Articles tagged with: African karimba

09 May 2019

Traditional African Music for Mbira Nyunga Nyunga

Written by Mark Holdaway, Posted in News and Announcements

This eBook is for the Kwanongoma-style 15-Note Karimba in F

Traditional African Music for Mbira Nyunga Nyunga

The mbira nyunga nyunga, or the 15-Note karimba in F has only been around in this form since 1960. Thousands of Rhodesian (now Zimbabwean) and South African youth were taught the traditional songs on this delightful instrument at the Kwanongoma College of African Music. And, remarkably, it could well be that more than half of the notes on this instrument (and most of the songs for it) are essentially the same as what is thought to be the original tuning of an 8-note instrument invented some 1300 years ago.

And now, we are proud to present this eBook documenting many of the oldest-known songs for the mbira nyunga nyunga.

09 May 2019

eBook for the A minor Karimba

Written by Mark Holdaway, Posted in News and Announcements

A new eBook with material for this exotic minor tuning

eBook for the A minor Karimba

Here is a true story. Lex, a Tucson friend of mine who has hit upon hard times, visited us at Kalimba Magic the other day. Months earlier he had given away his beloved African-tuned karimba so he could put a bad relationship which had included that karimba into the past.

But he really needed to make music, and he came over to see what instrument I had that might speak to him. While we were talking, we wandered past where Sara was editing the new A minor Karimba book, with an A minor karimba next to her that she would play occasionally for reference.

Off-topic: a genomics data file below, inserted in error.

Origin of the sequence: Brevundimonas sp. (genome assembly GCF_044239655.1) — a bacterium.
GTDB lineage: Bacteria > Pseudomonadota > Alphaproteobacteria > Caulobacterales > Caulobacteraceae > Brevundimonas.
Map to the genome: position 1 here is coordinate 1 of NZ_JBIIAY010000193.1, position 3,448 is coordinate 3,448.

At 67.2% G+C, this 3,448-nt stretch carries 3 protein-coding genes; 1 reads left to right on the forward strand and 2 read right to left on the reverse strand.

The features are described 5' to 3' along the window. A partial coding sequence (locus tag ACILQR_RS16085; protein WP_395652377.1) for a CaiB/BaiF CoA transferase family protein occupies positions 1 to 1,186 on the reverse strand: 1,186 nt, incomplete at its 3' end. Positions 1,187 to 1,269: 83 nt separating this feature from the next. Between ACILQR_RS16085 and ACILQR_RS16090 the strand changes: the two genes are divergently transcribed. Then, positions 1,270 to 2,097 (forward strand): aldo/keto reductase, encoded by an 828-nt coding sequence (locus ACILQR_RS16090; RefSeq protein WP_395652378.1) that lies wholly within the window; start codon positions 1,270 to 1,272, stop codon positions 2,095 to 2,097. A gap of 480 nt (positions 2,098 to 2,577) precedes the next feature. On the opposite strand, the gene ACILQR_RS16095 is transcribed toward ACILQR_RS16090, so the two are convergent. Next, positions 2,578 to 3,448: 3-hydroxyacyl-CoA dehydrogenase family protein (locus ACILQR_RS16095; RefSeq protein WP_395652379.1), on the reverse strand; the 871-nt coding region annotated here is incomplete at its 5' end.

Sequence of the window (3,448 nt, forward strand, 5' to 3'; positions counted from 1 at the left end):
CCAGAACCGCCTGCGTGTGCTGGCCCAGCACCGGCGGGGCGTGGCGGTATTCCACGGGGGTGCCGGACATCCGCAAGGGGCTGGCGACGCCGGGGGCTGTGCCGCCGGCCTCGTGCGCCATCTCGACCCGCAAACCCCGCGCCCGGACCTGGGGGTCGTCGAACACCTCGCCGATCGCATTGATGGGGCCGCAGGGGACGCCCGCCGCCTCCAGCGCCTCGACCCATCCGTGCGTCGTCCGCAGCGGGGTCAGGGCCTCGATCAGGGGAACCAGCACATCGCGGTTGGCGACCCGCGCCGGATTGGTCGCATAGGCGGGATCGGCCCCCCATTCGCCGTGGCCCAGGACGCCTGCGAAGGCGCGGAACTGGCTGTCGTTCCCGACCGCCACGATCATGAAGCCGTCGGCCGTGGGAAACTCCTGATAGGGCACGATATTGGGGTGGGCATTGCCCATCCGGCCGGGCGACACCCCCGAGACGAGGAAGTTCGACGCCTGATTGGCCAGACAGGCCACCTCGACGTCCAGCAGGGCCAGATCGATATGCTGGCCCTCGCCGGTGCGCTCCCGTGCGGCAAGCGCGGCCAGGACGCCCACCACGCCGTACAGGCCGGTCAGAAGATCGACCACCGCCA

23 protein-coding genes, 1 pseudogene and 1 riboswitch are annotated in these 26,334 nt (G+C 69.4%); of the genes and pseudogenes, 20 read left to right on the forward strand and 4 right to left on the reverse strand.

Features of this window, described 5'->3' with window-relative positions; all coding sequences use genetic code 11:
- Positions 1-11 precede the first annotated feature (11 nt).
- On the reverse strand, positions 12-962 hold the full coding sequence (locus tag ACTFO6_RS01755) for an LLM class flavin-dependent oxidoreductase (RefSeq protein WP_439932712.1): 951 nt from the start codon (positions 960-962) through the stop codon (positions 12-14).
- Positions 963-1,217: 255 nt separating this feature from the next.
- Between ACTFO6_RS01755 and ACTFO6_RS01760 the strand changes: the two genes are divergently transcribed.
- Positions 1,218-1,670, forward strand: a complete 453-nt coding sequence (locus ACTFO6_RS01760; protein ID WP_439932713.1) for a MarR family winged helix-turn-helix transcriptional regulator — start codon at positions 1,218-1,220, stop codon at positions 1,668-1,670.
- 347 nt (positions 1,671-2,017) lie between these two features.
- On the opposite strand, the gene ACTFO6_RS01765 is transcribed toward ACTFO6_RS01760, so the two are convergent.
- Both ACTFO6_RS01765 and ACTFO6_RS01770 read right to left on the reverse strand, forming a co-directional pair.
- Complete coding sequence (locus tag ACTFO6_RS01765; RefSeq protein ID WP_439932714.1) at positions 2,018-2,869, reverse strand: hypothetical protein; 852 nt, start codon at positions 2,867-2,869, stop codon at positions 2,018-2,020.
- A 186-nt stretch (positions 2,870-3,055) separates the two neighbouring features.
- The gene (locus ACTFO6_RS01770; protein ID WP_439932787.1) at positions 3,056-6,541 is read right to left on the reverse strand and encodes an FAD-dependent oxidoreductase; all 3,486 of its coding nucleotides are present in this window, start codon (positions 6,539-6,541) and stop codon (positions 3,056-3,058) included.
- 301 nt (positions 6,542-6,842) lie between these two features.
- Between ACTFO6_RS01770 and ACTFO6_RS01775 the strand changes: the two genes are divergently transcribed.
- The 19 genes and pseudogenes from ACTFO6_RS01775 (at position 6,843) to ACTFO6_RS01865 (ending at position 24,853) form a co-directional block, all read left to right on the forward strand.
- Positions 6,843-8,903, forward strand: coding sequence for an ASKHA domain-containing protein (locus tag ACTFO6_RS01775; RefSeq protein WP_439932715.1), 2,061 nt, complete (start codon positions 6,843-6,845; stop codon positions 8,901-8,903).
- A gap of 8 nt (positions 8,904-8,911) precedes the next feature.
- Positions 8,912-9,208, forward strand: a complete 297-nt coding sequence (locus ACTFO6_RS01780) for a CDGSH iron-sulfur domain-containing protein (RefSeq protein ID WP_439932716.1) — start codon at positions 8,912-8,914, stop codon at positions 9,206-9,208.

Lex picked up the A minor Karimba and began plucking - and his jaw dropped. Then he smiled and laughed and said "Mysterious and enchanting!" I glanced at Sara's computer screen, but no, the computer was not open to the back cover of the eBook that declares this tuning is "Enchanting and mysterious."  

Obviously the A minor karimba is mysterious and enchanting and Lex went home with an A minor karimba that day.

Yes, Lex's new karimba was the same as the one he'd recently let go of, but in the A minor tuning, it plays quite different music. What a joy!

17 April 2019

The Kalimba and Transformation

Written by Mark Holdaway, Posted in News and Announcements

Humans have transformed the kalimba over millenia. The kalimba can also transform us.

The Kalimba and Transformation

The kalimbas that we play and see today seem like very modern instruments, but the kalimba is rooted in many centuries of history and tradition. As is normal for humans, we have been busy remaking the kalimba and transforming these instruments into something new. It's a process that has been going on for millenia, and people continue to transform the kalimba into something ever more amazing.

But why do all of this work, continually remaking the kalimba?

In part, because of love. Those who love the kalimba have always sought to improve upon it.

In part, because the kalimba is a tool that we, individually, can use to transform ourselves, becoming better humans.

05 February 2019

Why Get an African-Tuned Karimba?

Written by Mark Holdaway, Posted in News and Announcements

Its amazing music puts you in the headspace of Ancient Africa

Why Get an African-Tuned Karimba?

One of the most important things I can say about the kalimba (including the karimba and mbira) is that the understanding of how to play these instruments comes to dwell in my thumbs, while the interpretation of the music into phrases or pulses takes place in my ear or my head.